“If it's blasphemous for the image of Jesus Christ to be gay, then they're saying that it's blasphemous for anyone to be gay,” Chris Quinn, director of the New York City Anti-Gay and Lesbian Violence Unit, told the Oct. 17 Philadelphia Inquirer. “That's a dangerous message to send out, in light of the kind of violence against gays we've seen recently.”
Gary Bauer, president of the Family Research Council, has been particularly targeted by such charges because his organization has sponsored high-profile advertisements featuring homosexuals who say their lives were improved by changing their sexual orientation and who invite others to do the same.
Bauer defended himself recently on the program Late Edition. “It's not just that I was attacked this week,” he said. “Any believer in this country… Catholic, evangelical, Orthodox — all of them were smeared this week. Those two men in Wyoming were not Christians — they were thugs. And if they were a sign of anything they're a sign of the breakdown of values, not the growth of the Christian faith.”
Bauer also said he opposes “hate crimes” legislation that many have proposed. “Look, every murder is a hate crime,” he said. “The idea that somehow having additional penalties in Wyoming would have made any difference in this case is absurd. These two thugs ought to have the books thrown at them, but they ought to have the book thrown at them if they had murdered a 70-year-old woman. It doesn't matter who the victim is; a murder is a murder … and they ought to be punished to the full extent of the law.”
Oklahoma City Victim's Father Opposes Execution
SAN FRANCISCO EXAMINER, Oct. 18-It is easy to be against the death penalty — until it's your daughter who was murdered. That's what Bud Welch told the San Francisco Examiner in a story reprinted in the Detroit News Oct. 18.
Welch lost his 23-year-old daughter, Julie Marie Welch, when Tim McVeigh bombed the Oklahoma City Alfred P. Murrah Federal Building on April 19, 1995. “I was filled with so much rage, revenge, and hate. Once [McVeigh and Terry Nichols] were identified and charged, all I thought was, ‘Fry ‘em,’” Welch told the paper.
Later, he reconsidered. “I wanted to know: After they were tried and executed, how was that going to help me? I struggled with that question for two or three weeks. And I finally realized … [execution] won't bring Julie Marie back. Revenge, hatred, and rage — that's why Julie Marie is dead today.”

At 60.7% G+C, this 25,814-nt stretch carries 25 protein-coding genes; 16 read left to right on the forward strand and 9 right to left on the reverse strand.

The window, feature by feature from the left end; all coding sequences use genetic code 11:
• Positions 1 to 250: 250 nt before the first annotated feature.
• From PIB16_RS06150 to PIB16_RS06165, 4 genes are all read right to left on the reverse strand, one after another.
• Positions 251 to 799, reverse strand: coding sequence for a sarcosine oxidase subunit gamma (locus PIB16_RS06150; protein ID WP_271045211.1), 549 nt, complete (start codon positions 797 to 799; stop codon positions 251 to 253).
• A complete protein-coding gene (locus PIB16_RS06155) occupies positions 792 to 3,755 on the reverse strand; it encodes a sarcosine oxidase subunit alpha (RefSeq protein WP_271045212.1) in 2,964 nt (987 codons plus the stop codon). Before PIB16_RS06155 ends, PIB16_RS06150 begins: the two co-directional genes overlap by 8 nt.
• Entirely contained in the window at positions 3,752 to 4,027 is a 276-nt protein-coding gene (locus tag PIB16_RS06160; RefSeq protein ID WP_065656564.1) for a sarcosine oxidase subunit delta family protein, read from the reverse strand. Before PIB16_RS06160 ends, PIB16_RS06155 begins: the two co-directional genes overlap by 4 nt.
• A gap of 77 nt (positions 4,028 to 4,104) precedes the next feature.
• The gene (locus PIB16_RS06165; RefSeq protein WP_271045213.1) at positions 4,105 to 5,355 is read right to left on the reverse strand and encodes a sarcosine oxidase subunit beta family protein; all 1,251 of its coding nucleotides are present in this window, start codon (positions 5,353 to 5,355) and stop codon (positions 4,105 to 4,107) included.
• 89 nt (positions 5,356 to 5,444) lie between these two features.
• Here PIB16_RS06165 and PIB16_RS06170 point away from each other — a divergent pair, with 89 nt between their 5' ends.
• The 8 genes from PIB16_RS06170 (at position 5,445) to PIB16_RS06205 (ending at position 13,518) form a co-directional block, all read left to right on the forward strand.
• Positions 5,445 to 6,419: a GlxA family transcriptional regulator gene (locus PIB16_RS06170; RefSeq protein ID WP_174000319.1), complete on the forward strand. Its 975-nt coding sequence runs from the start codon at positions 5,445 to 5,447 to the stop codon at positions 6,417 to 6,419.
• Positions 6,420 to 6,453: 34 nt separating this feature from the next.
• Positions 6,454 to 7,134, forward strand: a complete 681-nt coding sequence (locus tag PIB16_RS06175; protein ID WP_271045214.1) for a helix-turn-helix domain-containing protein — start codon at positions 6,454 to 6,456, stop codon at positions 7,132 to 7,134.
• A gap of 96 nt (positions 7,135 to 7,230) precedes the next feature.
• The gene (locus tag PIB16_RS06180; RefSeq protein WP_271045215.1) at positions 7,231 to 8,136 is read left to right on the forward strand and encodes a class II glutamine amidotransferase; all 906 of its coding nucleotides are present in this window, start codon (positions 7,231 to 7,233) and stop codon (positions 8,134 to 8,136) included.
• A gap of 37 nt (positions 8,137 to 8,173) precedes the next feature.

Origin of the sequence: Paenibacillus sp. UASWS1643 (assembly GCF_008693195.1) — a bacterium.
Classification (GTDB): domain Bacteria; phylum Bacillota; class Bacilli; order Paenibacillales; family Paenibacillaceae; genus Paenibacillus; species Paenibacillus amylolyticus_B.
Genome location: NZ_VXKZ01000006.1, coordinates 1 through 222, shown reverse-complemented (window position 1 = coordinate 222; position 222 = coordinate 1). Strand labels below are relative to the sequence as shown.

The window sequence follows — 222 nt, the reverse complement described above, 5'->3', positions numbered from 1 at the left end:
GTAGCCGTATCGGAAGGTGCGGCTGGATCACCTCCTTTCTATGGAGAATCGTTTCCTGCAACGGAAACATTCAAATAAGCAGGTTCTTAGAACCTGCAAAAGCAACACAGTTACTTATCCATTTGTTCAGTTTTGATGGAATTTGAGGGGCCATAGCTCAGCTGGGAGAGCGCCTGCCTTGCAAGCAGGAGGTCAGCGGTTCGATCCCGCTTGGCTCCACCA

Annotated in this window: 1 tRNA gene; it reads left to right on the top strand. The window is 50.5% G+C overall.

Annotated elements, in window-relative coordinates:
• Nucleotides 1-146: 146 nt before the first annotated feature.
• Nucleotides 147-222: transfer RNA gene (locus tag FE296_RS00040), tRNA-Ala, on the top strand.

A Catholic nun whom the paper didn't identify later helped him set up a lengthy meeting with Tim McVeigh's father and sister, Bill and Jennifer McVeigh at their home, said the report. “When I got ready to leave, Jennifer hugged me and then she just took to sobbing,” Welch told the paper. “I … said, ‘Honey, the three of us are in this together for the rest of our lives…. I don't want your brother to die, and I'll do what I can to help.’”
Now, Welch is speaking publicly against McVeigh's death sentence. “I go to Mass every week, but I'm not an overly religious person,” he is quoted saying. “I'm not a born-again Christian…. But I've somehow felt closer to God than I ever have since I met with Bill and Jennifer. It was the most satisfying thing I've done in my life.”
Saint for the Next Millennium Gets National Shrine
DETROIT NEWS, Oct. 17-"It's official,” begins the report from Royal Oak, Michigan. The Shrine of the Little Flower there has been named a national shrine by the National Conference of Catholic Bishops, which makes it a national pilgrimage site for St. Therese of Lisieux, also known as the Little Flower for her desire to be a small, unassuming creature that quietly delights God.
The report quoted the Shrine's pastor Father William Easton about St. Therese, who last year was named a doctor of the Church. “Pope John Paul II has often spoke of St. Therese as the saint for the next millennium,” he told the paper.
The paper described the Shrine building's 1933 architecture as “notable,” saying, “it soars four balconies high and seats 3,000.”
Excerpts from select publications
BY Jim Cosgrove
‘Pro-Choice’ Jewish Group Takes a Pro-Life Stand
WASHINGTON TIMES, September 6 — Thirty-four Jewish women from the “arts elite” of New York have formed a group called STOP, Standing Together to Oppose Partial Birth Abortion. The Washington Times described them as overwhelmingly Democratic and pro-choice actresses, TV producers, theater agents, authors, columnists, and singers.